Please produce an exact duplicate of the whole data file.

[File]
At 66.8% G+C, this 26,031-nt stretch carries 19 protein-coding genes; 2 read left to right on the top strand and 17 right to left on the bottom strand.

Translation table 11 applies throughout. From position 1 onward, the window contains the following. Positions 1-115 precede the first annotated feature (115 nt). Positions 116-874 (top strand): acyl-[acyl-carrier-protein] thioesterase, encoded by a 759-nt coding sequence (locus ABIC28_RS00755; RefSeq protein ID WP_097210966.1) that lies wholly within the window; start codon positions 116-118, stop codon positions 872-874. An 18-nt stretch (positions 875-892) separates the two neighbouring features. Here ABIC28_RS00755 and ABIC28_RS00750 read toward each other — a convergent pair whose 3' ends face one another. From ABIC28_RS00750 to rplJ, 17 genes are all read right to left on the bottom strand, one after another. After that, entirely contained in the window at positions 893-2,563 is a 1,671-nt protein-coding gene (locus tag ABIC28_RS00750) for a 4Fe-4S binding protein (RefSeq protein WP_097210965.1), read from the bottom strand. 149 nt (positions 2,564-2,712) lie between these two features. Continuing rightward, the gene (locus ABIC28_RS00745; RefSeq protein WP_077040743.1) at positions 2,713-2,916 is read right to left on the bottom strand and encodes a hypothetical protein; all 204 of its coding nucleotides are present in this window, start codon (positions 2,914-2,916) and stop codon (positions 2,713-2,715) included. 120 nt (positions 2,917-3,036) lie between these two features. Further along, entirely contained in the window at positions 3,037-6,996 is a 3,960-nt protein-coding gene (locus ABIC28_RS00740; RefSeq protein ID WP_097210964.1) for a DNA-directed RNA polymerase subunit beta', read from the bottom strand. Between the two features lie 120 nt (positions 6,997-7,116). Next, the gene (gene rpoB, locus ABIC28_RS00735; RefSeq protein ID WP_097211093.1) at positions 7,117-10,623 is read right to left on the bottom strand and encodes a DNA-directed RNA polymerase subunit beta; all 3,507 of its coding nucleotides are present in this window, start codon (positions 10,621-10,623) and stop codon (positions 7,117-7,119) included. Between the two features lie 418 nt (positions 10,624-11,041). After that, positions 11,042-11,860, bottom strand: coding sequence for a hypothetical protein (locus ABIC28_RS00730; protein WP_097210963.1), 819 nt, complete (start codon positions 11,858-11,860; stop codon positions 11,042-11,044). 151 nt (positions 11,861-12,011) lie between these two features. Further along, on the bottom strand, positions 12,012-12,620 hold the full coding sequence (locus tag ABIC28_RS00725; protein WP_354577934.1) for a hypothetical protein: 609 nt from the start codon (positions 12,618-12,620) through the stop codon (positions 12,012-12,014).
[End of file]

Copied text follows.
At 66.8% G+C, this 26,031-nt stretch carries 19 protein-coding genes; 2 read left to right on the top strand and 17 right to left on the bottom strand.

Translation table 11 applies throughout. From position 1 onward, the window contains the following. Positions 1-115 precede the first annotated feature (115 nt). Positions 116-874 (top strand): acyl-[acyl-carrier-protein] thioesterase, encoded by a 759-nt coding sequence (locus ABIC28_RS00755; RefSeq protein ID WP_097210966.1) that lies wholly within the window; start codon positions 116-118, stop codon positions 872-874. An 18-nt stretch (positions 875-892) separates the two neighbouring features. Here ABIC28_RS00755 and ABIC28_RS00750 read toward each other — a convergent pair whose 3' ends face one another. From ABIC28_RS00750 to rplJ, 17 genes are all read right to left on the bottom strand, one after another. After that, entirely contained in the window at positions 893-2,563 is a 1,671-nt protein-coding gene (locus tag ABIC28_RS00750) for a 4Fe-4S binding protein (RefSeq protein WP_097210965.1), read from the bottom strand. 149 nt (positions 2,564-2,712) lie between these two features. Continuing rightward, the gene (locus ABIC28_RS00745; RefSeq protein WP_077040743.1) at positions 2,713-2,916 is read right to left on the bottom strand and encodes a hypothetical protein; all 204 of its coding nucleotides are present in this window, start codon (positions 2,914-2,916) and stop codon (positions 2,713-2,715) included. 120 nt (positions 2,917-3,036) lie between these two features. Further along, entirely contained in the window at positions 3,037-6,996 is a 3,960-nt protein-coding gene (locus ABIC28_RS00740; RefSeq protein ID WP_097210964.1) for a DNA-directed RNA polymerase subunit beta', read from the bottom strand. Between the two features lie 120 nt (positions 6,997-7,116). Next, the gene (gene rpoB, locus ABIC28_RS00735; RefSeq protein ID WP_097211093.1) at positions 7,117-10,623 is read right to left on the bottom strand and encodes a DNA-directed RNA polymerase subunit beta; all 3,507 of its coding nucleotides are present in this window, start codon (positions 10,621-10,623) and stop codon (positions 7,117-7,119) included. Between the two features lie 418 nt (positions 10,624-11,041). After that, positions 11,042-11,860, bottom strand: coding sequence for a hypothetical protein (locus ABIC28_RS00730; protein WP_097210963.1), 819 nt, complete (start codon positions 11,858-11,860; stop codon positions 11,042-11,044). 151 nt (positions 11,861-12,011) lie between these two features. Further along, on the bottom strand, positions 12,012-12,620 hold the full coding sequence (locus tag ABIC28_RS00725; protein WP_354577934.1) for a hypothetical protein: 609 nt from the start codon (positions 12,618-12,620) through the stop codon (positions 12,012-12,014).